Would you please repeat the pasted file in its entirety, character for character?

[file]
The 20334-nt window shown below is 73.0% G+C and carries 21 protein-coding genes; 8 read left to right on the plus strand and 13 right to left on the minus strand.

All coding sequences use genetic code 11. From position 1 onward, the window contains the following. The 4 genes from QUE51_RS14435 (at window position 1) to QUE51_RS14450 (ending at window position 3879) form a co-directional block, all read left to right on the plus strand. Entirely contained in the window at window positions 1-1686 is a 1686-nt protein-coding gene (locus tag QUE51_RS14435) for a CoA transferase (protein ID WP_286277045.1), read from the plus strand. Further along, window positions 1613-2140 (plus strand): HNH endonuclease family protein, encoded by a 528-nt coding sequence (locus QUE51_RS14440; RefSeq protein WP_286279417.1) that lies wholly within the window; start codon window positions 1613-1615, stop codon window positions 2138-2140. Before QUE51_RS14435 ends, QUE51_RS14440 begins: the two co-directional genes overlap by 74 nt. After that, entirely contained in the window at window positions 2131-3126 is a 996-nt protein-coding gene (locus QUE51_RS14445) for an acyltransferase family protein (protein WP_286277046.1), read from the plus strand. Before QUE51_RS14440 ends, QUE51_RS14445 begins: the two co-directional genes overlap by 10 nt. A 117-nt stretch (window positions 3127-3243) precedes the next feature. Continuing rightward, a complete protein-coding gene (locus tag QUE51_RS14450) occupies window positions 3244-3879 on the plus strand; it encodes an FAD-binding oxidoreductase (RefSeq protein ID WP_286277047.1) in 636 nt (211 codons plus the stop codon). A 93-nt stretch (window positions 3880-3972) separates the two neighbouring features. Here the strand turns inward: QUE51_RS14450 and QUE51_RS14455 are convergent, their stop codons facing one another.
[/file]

The 20334-nt window shown below is 73.0% G+C and carries 21 protein-coding genes; 8 read left to right on the plus strand and 13 right to left on the minus strand.

All coding sequences use genetic code 11. From position 1 onward, the window contains the following. The 4 genes from QUE51_RS14435 (at window position 1) to QUE51_RS14450 (ending at window position 3879) form a co-directional block, all read left to right on the plus strand. Entirely contained in the window at window positions 1-1686 is a 1686-nt protein-coding gene (locus tag QUE51_RS14435) for a CoA transferase (protein ID WP_286277045.1), read from the plus strand. Further along, window positions 1613-2140 (plus strand): HNH endonuclease family protein, encoded by a 528-nt coding sequence (locus QUE51_RS14440; RefSeq protein WP_286279417.1) that lies wholly within the window; start codon window positions 1613-1615, stop codon window positions 2138-2140. Before QUE51_RS14435 ends, QUE51_RS14440 begins: the two co-directional genes overlap by 74 nt. After that, entirely contained in the window at window positions 2131-3126 is a 996-nt protein-coding gene (locus QUE51_RS14445) for an acyltransferase family protein (protein WP_286277046.1), read from the plus strand. Before QUE51_RS14440 ends, QUE51_RS14445 begins: the two co-directional genes overlap by 10 nt. A 117-nt stretch (window positions 3127-3243) precedes the next feature. Continuing rightward, a complete protein-coding gene (locus tag QUE51_RS14450) occupies window positions 3244-3879 on the plus strand; it encodes an FAD-binding oxidoreductase (RefSeq protein ID WP_286277047.1) in 636 nt (211 codons plus the stop codon). A 93-nt stretch (window positions 3880-3972) separates the two neighbouring features. Here the strand turns inward: QUE51_RS14450 and QUE51_RS14455 are convergent, their stop codons facing one another.